Because of lack of a national reporting system and variation of local reporting
procedures, accurate national incidence rates for dog bite–related emergency
department (ED) visits and hospitalizations have not been well quantified.
The reported incidence of ED-treated dog bite injuries in the United States
ranges from 0.3% to 1.1% of all ED visits.3,9,10
With regard to overall morbidity, the annual number of total bites that
occur in the US population has been estimated to range from 500000 to 4.5
million.11,12 It has been estimated
that almost half of all children have been bitten by a dog at some point in
their lives.5 Among children, more than 50%
of documented bites have been to the head, face, or neck.4,13,14
Unfortunately, most of the studies that provided this descriptive information
were limited because of small sample size and lack of consistent definitions,
or they were not representative of the general population.
Recent work by Sacks et al2 has improved
the precision of national estimates for dog bite–related mortality and
for dog bites receiving any medical attention. For the 10-year period, 1979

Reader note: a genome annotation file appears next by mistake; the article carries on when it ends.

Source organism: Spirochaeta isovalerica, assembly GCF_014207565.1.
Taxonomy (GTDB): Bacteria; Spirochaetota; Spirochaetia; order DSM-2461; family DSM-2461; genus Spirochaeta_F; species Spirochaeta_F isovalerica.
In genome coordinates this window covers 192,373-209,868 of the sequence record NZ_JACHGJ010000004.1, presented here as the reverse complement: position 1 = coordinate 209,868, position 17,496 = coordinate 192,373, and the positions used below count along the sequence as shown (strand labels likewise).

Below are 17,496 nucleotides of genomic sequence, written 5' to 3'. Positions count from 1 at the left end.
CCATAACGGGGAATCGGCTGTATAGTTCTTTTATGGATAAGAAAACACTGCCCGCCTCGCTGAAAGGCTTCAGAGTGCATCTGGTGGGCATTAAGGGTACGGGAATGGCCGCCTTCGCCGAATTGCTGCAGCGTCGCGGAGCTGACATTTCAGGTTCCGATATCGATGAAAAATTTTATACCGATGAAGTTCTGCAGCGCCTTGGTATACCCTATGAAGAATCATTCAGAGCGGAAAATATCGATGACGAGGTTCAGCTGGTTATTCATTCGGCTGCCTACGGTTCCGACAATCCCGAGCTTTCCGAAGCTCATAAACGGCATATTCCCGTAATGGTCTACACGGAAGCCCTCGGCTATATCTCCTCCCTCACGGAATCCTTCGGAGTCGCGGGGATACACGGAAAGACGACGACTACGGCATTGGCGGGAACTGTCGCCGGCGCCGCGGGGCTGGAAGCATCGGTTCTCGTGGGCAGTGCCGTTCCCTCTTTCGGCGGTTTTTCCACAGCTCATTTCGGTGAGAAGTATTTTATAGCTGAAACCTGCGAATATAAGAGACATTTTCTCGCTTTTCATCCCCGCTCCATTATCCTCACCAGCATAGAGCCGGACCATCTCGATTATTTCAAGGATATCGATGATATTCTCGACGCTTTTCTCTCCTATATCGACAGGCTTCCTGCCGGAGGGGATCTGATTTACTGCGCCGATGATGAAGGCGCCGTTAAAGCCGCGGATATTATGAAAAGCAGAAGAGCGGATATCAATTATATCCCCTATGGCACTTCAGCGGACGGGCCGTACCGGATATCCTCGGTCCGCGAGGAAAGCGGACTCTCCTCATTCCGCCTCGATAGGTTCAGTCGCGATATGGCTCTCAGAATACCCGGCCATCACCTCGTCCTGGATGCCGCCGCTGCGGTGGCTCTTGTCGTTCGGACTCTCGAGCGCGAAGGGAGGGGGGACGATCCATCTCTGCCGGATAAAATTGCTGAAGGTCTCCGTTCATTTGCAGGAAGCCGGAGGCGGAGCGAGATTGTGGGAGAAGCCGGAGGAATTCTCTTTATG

through 1988, an annual average of about 15 fatal dog attacks was documented
in the United States, with extrapolated estimates suggesting that as many
as 20 per year may have actually occurred.11
Based on a random household survey, the Injury Control and Risk Survey conducted
by the Centers for Disease Control and Prevention, it was estimated that about
800000 bites occur annually that require medical attention.2
However, this estimate was not able to break down the proportion of patients
seen in hospitals owing to the small size of the sample. The only nationwide
study from any country that examined both major morbidity and mortality from
dog bite injuries was conducted in New Zealand.15
This study predicted an incidence of hospitalization due to dog bites in the
year 2000 of 9.6 per 100000 persons, twice the incidence for 1979.15
The purpose of the present study is to estimate the incidence and characteristics
of dog bite injuries treated in US EDs using a 3-year population-based stratified
random sample of US ED visits. This study also fills the gaps in our understanding
of the patterns of medical care for dog bite victims. With such an understanding,
the broad medical and public health impact of dog bite–related injuries
can be better appreciated and targeted for preventive efforts.
Data were obtained from the ED component of the 1992-1994 National Hospital
Ambulatory Medical Care Survey (NHAMCS), a population-based stratified sample
of US ED visits. This survey, conducted annually since 1992, is directed by